The national will
It was the national will that made the Justice and Development party (AKP) the ruling party for three terms and it is again the national will that made it taste an election defeat that it did not expect.
I say “unexpected” because President Recep Tayyip Erdoğan was asking for 400 deputies for his party! The ruling party could not even reach 276 deputies.
There are two winners of this election; they are the Nationalist Movement Party (MHP) and Peoples’ Democratic Party (HDP), who both increased their votes.
There is one loser of these elections and this loser, even though it is definitely the leading party by a large margin, is the AKP, which has experienced a huge vote loss.
Main opposition Republican People’s Party (CHP) is not a winner but it cannot be regarded as a loser, either.
As we review election results, it is obvious the votes the AKP lost went to the MHP and HDP.
Why did AKP decline?
The reasons why the AKP fell so much can be gathered under a chapter named authoritarianism. It was impossible for a political party not to lose votes while identifying with palaces and mansions and naming opposition parties “gangs, residue of the Byzantium, tools of foreign powers…” It was impossible not to lose votes while oppressing the press, while expressing political party propaganda under the flag of the president’s impartial office.
Moreover, it was impossible for a government which fuelled the people’s concern of authoritarianism with its proposed presidential system in a pluralistic Turkey. The usage of religion in the political arena has drawn the reaction of genuinely religious people.
The ruling party AKP will not be able to collect itself easily unless it goes back to normal and withdraws to the boundaries of the separation of powers according to the constitution.
President Erdoğan, for a long time, was a leader the conservative Kurds loved and were attached to. This was a very significant gain for Turkey, in terms of the sociological basis of Turkey’s national unity.
However, take a look at the unofficial preliminary results of the election now:
- In East Anatolia, the percentage of AKP votes in 2011 and 2015 has dropped from 51 percent to 36 percent. HDP’s votes went up from 26 percent to 40 percent. (It was the independent candidates who ran for office in 2011.)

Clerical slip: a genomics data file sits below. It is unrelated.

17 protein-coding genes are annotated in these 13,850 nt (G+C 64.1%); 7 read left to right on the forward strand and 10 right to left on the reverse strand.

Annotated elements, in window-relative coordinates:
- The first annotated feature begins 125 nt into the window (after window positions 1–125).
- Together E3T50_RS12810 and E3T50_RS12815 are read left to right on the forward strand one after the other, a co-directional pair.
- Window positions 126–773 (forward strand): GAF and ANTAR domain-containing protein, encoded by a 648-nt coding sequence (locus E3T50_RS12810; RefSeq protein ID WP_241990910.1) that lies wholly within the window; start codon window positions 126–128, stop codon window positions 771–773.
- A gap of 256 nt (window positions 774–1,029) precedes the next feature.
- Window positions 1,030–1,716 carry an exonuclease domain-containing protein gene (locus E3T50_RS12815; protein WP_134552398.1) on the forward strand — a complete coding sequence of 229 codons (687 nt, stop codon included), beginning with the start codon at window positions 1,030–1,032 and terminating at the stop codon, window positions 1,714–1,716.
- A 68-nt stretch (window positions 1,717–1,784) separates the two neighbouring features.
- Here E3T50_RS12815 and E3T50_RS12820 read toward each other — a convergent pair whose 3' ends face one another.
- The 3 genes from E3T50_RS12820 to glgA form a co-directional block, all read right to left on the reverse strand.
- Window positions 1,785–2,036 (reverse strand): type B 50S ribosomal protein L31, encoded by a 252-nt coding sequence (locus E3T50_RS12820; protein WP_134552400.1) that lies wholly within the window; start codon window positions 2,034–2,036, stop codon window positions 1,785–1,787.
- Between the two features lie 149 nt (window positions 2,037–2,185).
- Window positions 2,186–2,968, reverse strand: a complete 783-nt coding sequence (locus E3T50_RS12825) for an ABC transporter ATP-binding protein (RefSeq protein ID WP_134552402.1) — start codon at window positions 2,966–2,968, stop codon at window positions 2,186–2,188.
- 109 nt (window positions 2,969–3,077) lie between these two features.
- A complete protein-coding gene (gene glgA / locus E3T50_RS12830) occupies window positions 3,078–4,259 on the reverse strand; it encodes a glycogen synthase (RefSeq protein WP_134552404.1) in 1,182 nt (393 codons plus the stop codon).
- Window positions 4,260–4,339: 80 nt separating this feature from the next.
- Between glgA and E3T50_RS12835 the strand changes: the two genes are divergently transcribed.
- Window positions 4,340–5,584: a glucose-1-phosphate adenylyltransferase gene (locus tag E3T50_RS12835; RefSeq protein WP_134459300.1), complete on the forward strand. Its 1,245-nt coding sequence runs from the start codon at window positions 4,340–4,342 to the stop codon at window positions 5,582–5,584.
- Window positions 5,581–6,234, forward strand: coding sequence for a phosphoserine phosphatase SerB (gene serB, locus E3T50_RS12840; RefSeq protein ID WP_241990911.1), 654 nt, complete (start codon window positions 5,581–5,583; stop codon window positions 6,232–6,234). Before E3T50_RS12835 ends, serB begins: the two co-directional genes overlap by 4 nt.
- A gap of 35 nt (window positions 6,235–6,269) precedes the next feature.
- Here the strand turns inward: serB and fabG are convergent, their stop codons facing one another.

- - In Southeast Anatolia, AKP votes again fell from 51 percent to 36 percent. HDP votes went up from 28 percent to 43 percent.
Energy erupted in the society for the HDP to cross the election threshold. What created this energy is specifically the offensive attitudes of the AKP, a trend which was solidified with the slogan, “presidential system.”
The Kurdish issue
There was a HDP commercial used in its election campaign with people dancing and enjoying themselves doing the folkloric “halay,” while Selahattin Demirtaş joined them. There were no colors of the outlawed Kurdistan Workers’ Party (PKK.) In a few of the HDP rallies, Turkish flags were seen and Demirtaş considered this as “normalization.”
Demirtaş told journalist Ahmet Hakan in an interview on CNN Türk May 27, “We had imprisoned ourselves into a narrow space; now we have gone out from there.” These attitudes enabled the HDP to pass the threshold. On the night of election day, Demirtaş said, “We are a Turkey party.” We should say, “Hopefully.” If they act otherwise, then the HDP would immediately lose these “entrusted votes.”
This is extremely important in terms of the Kurdish issue’s course.
Four parties came out of the ballot box. The AKP must leave the hubris, its authoritarian, exclusive, oppressive attitudes that also violate the constitution. The president should withdraw to his constitutional borders.
The first issue facing Turkey is the possibility of being without a government. The real issue is the possibility of being locked in polarization.
No party is able to form the government alone but this is no obstacle to forming a government. According to the constitution, 276 votes are not necessary to form a government; 276 votes are the requirement to topple a government. Coalitions are possible. If the government is not formed in 45 days and new elections are held with the president’s decision, then the results of these elections should be taken for granted.
Everybody should learn a lesson from elections. They must have understood that democracy is moderation, reconciliation and a system of rules. What we need in the coming term is moderation, commonsense and reconciliation.
Starting from the president, everybody should comply by the parliamentarian system practices.